Colossians 1

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The Apostle Paul wrote this letter to the church in Colossae (a city and a church he had never been to) while he sat in a Roman prison around 60-61 AD. Why would Paul write a letter to a group of relative strangers? As we’ll read in this book, he was concerned based on reports he had received from a friend (Epaphras) from his time serving and teaching the church in Ephesus. The church in Colossae had been overrun with false teaching and it wasn’t over nonessential, secondary (or tertiary) issues. There was disagreement over foundational, core theological issues (like the deity of Jesus, for example). The church was facing a crisis, so Paul stepped in before it was too late.

In this letter, we see Paul trying to explain to the Colossian church a full understanding of who Jesus is and why that is so important. The issue Paul was trying to address with the church in Colossae is just as important today as it was almost 2,000 years ago: What you believe about Jesus impacts everything in the Christian life. If you have a high view of Jesus, your behavior will follow. If you have a low view of Jesus, your behavior will reflect that as well. 

Paul will go on to use some of his most descriptive language in all of his letters to elevate the Colossians’ view of Jesus and to rid their church of the heretical teachings and doctrines that had slipped in along the way. Dr. Chuck Swindoll, a pastor, author, and former seminary professor, said this about Colossians: “This proper view of Christ served as the antidote for the Colossian heresy as well as a building block for Christian life and doctrine both then and now.”

Let’s lean in and learn all that we can from these four chapters. Each day we’ll read deep theological truths and practical applications all at the same time. Pay attention to every word on the page–you don’t want to miss anything. Grab a highlighter and a journal. Take note of the words and phrases that jump off the page at you. Ask God to show you exactly what He wants you to learn each day as we read Colossians together.

Read Colossians 1

Paul, an apostle of Christ Jesus by the will of God, and Timothy our brother,

To God’s holy people in Colossae, the faithful brothers and sisters in Christ:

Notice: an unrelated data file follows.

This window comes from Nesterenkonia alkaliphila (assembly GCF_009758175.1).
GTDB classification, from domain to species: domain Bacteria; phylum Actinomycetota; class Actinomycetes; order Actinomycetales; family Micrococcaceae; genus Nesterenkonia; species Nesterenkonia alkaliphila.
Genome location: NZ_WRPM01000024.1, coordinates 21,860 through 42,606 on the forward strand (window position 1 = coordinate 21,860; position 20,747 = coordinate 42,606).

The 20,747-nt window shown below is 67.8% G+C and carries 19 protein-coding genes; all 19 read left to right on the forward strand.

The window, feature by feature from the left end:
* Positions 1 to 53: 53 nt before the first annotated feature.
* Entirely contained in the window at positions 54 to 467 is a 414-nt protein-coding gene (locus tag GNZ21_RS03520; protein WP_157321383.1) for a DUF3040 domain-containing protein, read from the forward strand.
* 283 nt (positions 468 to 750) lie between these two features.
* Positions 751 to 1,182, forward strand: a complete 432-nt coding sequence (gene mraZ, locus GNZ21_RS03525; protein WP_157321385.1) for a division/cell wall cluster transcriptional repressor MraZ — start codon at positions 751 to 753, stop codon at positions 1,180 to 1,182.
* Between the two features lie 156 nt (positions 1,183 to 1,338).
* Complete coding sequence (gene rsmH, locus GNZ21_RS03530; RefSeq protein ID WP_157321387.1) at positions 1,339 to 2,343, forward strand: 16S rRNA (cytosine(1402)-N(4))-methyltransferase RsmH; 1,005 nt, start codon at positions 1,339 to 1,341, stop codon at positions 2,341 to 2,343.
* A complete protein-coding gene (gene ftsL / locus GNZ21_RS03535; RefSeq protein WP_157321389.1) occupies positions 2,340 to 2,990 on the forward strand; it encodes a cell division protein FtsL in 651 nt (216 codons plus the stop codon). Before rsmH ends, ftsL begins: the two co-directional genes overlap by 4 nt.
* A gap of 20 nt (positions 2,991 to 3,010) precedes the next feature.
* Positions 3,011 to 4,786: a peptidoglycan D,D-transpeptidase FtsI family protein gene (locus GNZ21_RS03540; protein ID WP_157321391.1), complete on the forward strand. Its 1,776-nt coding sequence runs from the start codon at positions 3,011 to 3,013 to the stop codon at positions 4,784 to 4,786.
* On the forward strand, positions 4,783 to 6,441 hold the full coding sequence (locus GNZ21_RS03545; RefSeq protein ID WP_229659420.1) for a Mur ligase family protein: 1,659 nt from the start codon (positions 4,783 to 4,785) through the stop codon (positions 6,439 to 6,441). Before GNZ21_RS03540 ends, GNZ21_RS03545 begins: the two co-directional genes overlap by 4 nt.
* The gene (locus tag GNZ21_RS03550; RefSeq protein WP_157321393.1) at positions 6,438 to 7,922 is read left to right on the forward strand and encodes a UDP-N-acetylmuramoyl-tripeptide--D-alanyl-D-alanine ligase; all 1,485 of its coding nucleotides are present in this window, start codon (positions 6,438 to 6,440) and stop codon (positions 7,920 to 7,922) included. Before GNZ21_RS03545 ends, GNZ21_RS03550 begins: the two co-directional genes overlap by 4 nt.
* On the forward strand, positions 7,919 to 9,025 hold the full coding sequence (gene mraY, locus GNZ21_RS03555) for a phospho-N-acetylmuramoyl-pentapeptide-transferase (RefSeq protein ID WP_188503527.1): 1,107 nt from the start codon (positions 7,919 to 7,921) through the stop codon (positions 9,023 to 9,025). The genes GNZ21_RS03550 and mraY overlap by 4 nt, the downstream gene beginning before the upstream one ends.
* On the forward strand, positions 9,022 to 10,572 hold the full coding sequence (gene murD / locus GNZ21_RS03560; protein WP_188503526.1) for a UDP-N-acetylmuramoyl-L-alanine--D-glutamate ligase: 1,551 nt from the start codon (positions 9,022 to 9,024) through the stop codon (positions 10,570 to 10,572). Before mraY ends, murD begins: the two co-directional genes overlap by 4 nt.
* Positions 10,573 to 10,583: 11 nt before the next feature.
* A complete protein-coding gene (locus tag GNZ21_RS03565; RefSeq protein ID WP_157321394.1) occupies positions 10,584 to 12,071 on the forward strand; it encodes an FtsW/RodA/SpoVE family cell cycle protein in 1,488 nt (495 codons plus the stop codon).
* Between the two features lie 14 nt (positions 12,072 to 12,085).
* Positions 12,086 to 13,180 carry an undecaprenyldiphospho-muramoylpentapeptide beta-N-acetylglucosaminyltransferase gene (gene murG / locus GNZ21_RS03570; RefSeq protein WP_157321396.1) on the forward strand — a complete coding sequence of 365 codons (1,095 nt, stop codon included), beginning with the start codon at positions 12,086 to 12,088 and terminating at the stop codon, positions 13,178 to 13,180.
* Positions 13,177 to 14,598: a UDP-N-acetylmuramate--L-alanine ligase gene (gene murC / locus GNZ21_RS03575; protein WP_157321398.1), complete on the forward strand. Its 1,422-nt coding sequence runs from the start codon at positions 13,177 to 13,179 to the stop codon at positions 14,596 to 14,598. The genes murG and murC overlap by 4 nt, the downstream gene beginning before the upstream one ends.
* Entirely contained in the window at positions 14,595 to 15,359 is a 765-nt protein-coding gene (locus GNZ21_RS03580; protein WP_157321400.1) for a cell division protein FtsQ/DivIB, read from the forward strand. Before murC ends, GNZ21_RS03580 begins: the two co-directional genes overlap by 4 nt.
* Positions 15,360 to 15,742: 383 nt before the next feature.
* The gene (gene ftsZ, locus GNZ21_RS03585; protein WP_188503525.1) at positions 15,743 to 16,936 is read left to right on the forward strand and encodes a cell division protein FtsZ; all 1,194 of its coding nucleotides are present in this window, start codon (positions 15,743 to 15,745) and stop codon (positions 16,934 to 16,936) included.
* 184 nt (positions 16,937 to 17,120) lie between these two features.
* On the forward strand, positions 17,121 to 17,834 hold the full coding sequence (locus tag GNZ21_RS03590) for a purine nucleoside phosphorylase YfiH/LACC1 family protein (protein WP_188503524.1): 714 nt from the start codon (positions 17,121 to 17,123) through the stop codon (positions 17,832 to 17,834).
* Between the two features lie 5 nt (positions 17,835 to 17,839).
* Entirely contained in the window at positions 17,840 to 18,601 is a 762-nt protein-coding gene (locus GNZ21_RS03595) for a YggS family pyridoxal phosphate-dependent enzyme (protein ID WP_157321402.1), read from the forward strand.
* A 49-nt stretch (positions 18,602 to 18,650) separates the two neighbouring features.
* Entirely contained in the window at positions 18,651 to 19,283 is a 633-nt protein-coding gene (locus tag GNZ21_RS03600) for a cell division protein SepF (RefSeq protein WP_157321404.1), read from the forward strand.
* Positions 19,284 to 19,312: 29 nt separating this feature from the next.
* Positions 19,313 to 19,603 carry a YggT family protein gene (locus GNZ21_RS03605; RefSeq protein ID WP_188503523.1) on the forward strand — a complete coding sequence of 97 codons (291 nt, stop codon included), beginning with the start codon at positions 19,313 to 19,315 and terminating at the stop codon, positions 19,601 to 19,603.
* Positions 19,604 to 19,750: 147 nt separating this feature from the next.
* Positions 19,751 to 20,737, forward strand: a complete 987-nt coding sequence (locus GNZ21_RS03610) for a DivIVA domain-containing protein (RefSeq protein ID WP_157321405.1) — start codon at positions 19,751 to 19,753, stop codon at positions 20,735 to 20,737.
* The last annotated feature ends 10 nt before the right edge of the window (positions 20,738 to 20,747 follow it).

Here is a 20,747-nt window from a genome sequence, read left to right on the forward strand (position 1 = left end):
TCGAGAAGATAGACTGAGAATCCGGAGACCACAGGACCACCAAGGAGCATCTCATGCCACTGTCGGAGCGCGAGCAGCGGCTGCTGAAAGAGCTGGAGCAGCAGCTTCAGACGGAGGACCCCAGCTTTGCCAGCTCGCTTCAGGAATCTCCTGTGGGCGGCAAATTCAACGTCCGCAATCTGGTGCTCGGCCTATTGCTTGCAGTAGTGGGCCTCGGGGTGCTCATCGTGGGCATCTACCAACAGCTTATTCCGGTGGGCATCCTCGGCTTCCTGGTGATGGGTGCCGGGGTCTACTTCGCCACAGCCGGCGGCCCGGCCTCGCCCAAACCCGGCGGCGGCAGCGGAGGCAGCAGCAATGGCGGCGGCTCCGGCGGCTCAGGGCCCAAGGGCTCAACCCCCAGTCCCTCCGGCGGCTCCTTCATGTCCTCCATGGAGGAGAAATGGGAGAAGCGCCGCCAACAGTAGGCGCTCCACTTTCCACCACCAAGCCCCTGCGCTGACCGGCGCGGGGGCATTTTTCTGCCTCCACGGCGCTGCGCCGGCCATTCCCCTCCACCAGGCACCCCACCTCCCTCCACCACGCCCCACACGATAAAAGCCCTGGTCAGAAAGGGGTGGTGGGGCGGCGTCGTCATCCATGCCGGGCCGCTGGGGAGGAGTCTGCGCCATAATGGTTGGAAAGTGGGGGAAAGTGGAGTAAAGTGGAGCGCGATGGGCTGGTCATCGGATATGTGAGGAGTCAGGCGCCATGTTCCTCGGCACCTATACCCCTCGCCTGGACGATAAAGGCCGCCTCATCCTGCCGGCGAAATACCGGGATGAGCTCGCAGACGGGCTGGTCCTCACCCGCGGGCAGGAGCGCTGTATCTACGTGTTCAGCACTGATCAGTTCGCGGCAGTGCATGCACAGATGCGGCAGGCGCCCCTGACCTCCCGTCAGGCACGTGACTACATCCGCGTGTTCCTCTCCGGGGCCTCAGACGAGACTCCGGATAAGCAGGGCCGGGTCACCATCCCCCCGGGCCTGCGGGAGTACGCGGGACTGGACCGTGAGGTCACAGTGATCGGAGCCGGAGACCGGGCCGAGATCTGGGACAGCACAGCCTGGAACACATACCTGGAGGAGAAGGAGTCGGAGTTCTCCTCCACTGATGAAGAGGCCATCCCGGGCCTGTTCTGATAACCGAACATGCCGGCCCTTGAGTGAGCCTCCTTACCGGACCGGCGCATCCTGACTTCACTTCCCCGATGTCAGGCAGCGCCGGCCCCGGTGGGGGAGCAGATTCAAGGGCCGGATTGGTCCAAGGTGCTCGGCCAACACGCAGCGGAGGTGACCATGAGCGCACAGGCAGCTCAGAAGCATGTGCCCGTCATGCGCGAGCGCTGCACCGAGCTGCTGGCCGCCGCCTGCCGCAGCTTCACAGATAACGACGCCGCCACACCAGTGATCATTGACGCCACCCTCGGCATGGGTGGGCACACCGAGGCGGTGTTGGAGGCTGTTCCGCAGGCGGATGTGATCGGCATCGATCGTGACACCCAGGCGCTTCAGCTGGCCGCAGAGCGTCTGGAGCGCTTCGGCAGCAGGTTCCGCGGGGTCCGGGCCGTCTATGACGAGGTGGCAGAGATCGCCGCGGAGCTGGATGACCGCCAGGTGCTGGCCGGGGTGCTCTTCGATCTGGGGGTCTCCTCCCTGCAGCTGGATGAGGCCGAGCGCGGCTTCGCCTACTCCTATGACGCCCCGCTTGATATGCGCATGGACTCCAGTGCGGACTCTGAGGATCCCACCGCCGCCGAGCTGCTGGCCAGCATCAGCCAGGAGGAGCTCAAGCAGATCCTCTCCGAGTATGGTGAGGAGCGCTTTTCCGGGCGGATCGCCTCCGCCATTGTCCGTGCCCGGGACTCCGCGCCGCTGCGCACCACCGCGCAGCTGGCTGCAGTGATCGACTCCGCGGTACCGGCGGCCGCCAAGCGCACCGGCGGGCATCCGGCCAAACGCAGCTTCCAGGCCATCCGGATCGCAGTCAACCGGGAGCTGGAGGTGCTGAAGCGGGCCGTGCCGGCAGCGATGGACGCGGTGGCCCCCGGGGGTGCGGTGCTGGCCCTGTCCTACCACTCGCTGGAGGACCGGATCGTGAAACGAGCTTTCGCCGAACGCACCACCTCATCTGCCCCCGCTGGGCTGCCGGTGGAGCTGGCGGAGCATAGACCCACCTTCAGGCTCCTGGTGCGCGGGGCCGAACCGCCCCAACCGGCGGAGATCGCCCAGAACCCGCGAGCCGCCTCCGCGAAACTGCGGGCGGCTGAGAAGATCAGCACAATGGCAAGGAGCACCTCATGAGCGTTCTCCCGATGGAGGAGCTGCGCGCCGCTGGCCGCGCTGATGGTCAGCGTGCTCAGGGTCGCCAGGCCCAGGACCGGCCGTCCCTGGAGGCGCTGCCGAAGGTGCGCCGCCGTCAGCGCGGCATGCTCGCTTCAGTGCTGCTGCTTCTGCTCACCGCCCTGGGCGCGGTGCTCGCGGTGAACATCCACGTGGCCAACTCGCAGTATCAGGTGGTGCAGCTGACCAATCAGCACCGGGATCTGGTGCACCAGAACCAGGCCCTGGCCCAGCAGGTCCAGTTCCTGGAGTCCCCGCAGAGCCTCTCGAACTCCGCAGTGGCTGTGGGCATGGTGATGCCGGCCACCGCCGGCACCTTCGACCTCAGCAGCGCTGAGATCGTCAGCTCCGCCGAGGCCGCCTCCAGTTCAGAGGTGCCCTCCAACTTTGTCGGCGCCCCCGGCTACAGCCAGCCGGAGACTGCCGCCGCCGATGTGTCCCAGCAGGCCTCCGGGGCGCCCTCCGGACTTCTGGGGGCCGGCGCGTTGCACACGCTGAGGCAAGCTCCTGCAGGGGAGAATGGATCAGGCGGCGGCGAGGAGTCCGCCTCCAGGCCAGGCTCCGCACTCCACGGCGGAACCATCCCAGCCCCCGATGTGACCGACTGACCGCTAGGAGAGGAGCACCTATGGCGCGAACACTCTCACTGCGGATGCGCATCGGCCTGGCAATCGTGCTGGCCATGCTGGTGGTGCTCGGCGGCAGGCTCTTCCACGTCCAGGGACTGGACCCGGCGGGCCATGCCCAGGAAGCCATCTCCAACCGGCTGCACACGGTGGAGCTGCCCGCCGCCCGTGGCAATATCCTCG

Grace and peace to you from God our Father.

Thanksgiving and Prayer

We always thank God, the Father of our Lord Jesus Christ, when we pray for you, because we have heard of your faith in Christ Jesus and of the love you have for all God’s people— the faith and love that spring from the hope stored up for you in heaven and about which you have already heard in the true message of the gospel that has come to you. In the same way, the gospel is bearing fruit and growing throughout the whole world—just as it has been doing among you since the day you heard it and truly understood God’s grace. You learned it from Epaphras, our dear fellow servant, who is a faithful minister of Christ on our behalf, and who also told us of your love in the Spirit.

For this reason, since the day we heard about you, we have not stopped praying for you. We continually ask God to fill you with the knowledge of his will through all the wisdom and understanding that the Spirit gives, 10 so that you may live a life worthy of the Lord and please him in every way: bearing fruit in every good work, growing in the knowledge of God, 11 being strengthened with all power according to his glorious might so that you may have great endurance and patience, 12 and giving joyful thanks to the Father, who has qualified you to share in the inheritance of his holy people in the kingdom of light. 13 For he has rescued us from the dominion of darkness and brought us into the kingdom of the Son he loves, 14 in whom we have redemption, the forgiveness of sins.

The Supremacy of the Son of God

15 The Son is the image of the invisible God, the firstborn over all creation. 16 For in him all things were created: things in heaven and on earth, visible and invisible, whether thrones or powers or rulers or authorities; all things have been created through him and for him. 17 He is before all things, and in him all things hold together. 18 And he is the head of the body, the church; he is the beginning and the firstborn from among the dead, so that in everything he might have the supremacy. 19 For God was pleased to have all his fullness dwell in him, 20 and through him to reconcile to himself all things, whether things on earth or things in heaven, by making peace through his blood, shed on the cross.